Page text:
Khris Middleton again started for Singler and undrafted free agent Casper Ware for Knight and they scored the last two critical baskets as the Pistons beat Philadelphia 71-67 on Friday.
“Brandon’s had a good week,” Pistons Summer League coach John Loyer said as the Pistons wrapped up a 4-1 week. “He’s a starting point guard in this league and to come out and play four games and practice the way he practiced, he earned it. Kyle’s played a full season and I played him quite a few minutes those first few games. It’s also good to sit back and watch a little bit. We were happy with both of those guys, so we shut ’em down.
“It’s a game of stepping up and a lot of guys stepped up today.”
Without Knight and Singler, a greater share of the offensive burden shifted to Kim English and Austin Daye. English responded by draining 4 of 7 3-pointers to lead all scorers with 17 points, but English again demonstrated his game is about much more than scoring. Daye’s trial at power forward couldn’t have gone much better for him and he finished with a flourish.
He scored 10 points, none bigger than a contested baseline jumper with the shot clock at hand and the Pistons leading by two with 2:25 left, amid a stretch that saw the Pistons score on six of their final seven possessions, superb execution given the point guard who dominated minutes through four games was on the bench at crunch time.
But Daye’s contributions went well beyond points, as well. He grabbed 11 rebounds, had three steals, two assists and a blocked shot. He finished the week averaging 15.8 points, 7.4 rebounds and 2.0 blocked shots and gave the Pistons solid evidence that power forward might well be his NBA future.
Daye made a handful of winning plays, including a series where he blocked a shot, took a charge and grabbed two offensive rebounds on a possession that concluded with a Vernon Macklin basket.
“I’m proud of Austin this week,” Pistons president Joe Dumars said. “He’s not shied away from any challenge down here. He didn’t blink an eye. He accepted it and played very well down here.”
Everybody made plays down the stretch – Ware with a nice pass to Macklin for a reverse layup on one trip and a tough floater to put the game away with six seconds left; Middleton, who shot into some tough luck but over the past two days showed signs of finding a comfort level with the pace of NBA play, with two late rebounds and a gorgeous 14-foot pull-up with 35 seconds left to put the Pistons ahead by five; Macklin with a basket and his defensive hustle; undrafted rookie Yancy Gates with his surprisingly good jump shot and physical presence.
“We would have loved to have (Singler and Knight),” English said, “especially the way we all played together yesterday. But it was an opportunity. That may happen sometimes this year if guys are tired or need rest. I know it’s Summer League, but coach Frank said it best: If they’re keeping score, we’re going to try to win.”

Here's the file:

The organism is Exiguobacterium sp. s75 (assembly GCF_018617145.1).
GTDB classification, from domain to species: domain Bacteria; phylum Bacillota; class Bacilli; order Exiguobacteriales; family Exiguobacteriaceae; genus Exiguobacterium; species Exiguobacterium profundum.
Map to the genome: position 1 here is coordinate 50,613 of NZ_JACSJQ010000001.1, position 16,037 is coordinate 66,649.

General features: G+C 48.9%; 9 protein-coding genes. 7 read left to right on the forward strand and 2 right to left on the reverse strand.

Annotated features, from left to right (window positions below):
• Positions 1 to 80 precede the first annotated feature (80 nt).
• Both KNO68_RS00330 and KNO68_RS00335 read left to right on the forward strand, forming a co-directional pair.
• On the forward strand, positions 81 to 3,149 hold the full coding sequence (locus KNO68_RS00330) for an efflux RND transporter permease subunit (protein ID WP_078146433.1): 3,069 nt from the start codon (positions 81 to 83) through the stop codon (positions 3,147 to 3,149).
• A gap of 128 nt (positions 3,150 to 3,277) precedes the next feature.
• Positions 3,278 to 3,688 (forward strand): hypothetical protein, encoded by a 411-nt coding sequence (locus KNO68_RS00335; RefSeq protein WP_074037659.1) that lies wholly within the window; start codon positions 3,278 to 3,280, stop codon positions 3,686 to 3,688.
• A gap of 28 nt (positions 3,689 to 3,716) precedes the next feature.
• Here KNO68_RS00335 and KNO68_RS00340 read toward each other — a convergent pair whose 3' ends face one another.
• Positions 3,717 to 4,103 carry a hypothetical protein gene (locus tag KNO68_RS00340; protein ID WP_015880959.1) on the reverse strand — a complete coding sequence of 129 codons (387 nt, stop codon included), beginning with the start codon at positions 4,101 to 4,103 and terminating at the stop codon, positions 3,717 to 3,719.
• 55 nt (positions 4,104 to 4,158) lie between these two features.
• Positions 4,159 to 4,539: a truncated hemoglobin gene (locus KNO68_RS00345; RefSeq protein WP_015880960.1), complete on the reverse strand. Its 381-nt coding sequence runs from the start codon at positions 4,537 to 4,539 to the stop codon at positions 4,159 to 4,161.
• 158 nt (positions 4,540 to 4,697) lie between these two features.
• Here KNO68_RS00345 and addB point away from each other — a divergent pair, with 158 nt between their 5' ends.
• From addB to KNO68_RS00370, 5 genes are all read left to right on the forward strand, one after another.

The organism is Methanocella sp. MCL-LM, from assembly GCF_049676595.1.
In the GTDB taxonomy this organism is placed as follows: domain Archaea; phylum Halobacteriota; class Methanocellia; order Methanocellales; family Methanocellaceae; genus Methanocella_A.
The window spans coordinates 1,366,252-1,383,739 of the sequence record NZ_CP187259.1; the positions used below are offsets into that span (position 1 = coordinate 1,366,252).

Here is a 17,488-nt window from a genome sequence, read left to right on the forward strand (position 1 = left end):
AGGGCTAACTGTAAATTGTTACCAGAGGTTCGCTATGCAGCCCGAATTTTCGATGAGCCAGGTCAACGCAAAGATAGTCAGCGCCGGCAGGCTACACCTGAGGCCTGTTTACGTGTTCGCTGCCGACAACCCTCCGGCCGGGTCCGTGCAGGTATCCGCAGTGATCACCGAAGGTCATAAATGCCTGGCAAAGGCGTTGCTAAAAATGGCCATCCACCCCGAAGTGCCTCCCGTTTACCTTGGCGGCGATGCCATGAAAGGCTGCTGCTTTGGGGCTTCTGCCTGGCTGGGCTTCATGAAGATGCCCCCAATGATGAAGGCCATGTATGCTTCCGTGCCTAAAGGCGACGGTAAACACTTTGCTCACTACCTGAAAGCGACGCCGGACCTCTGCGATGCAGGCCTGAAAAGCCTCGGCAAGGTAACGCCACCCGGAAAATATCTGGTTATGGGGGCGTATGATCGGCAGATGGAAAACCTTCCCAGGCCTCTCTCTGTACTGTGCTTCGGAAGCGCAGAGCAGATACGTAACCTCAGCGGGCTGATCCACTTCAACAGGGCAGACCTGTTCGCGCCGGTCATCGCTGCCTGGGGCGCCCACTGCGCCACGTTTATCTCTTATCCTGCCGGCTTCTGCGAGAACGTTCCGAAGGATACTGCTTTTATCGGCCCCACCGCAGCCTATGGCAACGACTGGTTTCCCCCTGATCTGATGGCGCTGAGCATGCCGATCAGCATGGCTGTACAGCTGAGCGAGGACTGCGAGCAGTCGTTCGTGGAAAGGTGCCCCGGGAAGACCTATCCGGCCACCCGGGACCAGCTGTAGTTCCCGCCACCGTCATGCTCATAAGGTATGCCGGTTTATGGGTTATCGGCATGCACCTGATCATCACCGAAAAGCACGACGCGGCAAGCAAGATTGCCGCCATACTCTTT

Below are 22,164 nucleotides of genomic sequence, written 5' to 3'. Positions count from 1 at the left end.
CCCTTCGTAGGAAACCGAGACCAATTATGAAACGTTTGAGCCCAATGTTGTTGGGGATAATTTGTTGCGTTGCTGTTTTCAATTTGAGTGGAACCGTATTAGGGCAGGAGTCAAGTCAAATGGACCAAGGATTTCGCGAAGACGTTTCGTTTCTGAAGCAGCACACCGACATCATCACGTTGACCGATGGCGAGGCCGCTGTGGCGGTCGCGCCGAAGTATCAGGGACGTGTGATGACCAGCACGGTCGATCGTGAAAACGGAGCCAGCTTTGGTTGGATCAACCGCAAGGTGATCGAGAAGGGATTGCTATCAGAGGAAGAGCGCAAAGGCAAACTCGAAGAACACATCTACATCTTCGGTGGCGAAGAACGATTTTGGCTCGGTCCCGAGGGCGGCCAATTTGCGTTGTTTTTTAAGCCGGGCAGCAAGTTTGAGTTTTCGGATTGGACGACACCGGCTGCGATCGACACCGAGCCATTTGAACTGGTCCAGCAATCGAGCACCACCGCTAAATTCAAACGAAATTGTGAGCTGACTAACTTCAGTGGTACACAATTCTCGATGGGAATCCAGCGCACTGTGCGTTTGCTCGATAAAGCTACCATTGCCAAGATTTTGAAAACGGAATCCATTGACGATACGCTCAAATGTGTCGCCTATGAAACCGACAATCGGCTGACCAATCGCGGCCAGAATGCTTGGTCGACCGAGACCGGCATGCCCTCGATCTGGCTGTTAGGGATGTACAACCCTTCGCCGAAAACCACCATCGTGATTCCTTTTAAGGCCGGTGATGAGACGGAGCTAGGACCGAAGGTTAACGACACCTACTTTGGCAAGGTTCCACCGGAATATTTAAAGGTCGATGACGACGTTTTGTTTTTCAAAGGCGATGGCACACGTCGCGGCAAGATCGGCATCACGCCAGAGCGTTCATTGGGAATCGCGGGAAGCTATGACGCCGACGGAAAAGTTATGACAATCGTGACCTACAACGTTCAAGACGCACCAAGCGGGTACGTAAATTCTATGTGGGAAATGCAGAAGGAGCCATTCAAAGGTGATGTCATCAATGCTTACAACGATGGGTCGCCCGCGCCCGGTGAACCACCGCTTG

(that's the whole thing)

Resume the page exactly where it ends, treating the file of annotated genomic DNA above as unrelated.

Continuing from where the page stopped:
“We told our guys, people have amnesia,” Loyer said. “You always want them to remember you with a win. There was one other team (Boston) 4-1 and we beat Boston, so these guys really wanted to go out and win a championship and to their credit, did a nice job.”
Andre Drummond didn’t get as much time in the finale, scoring six points with two rebounds and one emphatic blocked shot in 17 minutes, showing some lapses in focus along the way, particularly in boxing out for defensive rebounds. But the Pistons left Orlando feeling even better about the No. 9 pick than they did on draft night.
“It’s always encouraging to see a guy get on the floor and play in an NBA setting,” Dumars said. “To have watched him over the last 10 days down here, between practice and games, it’s encouraging. The most encouraging thing is he’s a willing learner. This is not a kid that’s brushing you off. When you talk to him, he’s looking you dead in the eye and trying to soak everything you say. He’s a kid who listens.”
The players will go their separate ways for a few weeks and get off of their feet. It’s been a whirlwind for all of them. English said he hasn’t taken a day off since his college season ended – first preparing for the draft and then for Summer League. Singler’s Spanish league season, which started with practices way back in August 2011, didn’t end until 12 days before the draft. The young players all plan to filter back to Auburn Hills by early August to get settled and work out regularly under the eyes of strength coach Arnie Kander and the coaching staff.
They’ll come back with a greater sense of what the NBA and Pistons culture is all about for the experience of the past week-plus.
“I came here and I wanted to get better each day and I feel like I did,” said Middleton, only 20 and still getting over the effects of knee surgery early in his college season. “Each day I wanted to come out here and gain confidence, just try to get better every day.”
“Our practices prepared me for training camp,” English said. “The difference is I’ll be guarding Rodney Stuckey when training camp starts. But I’m excited. I’ll learn a lot more guarding a savvy vet like Stuck.”
The coaches, too, feel like they’ll go into training camp with a much better feel for their team this season than last, when the lockout wiped out Summer League. Loyer said the staff felt all of their major goals set before coming to Orlando had been achieved.
“We sat down as a coaching staff and really laid out some things for each individual and as a group and we thought we did,” Loyer said. “We’ll sit back now and look at the tape a little bit deeper, but we’re happy with the way our guys competed. The two things we really wanted to do was play hard and play together and we think we accomplished that.”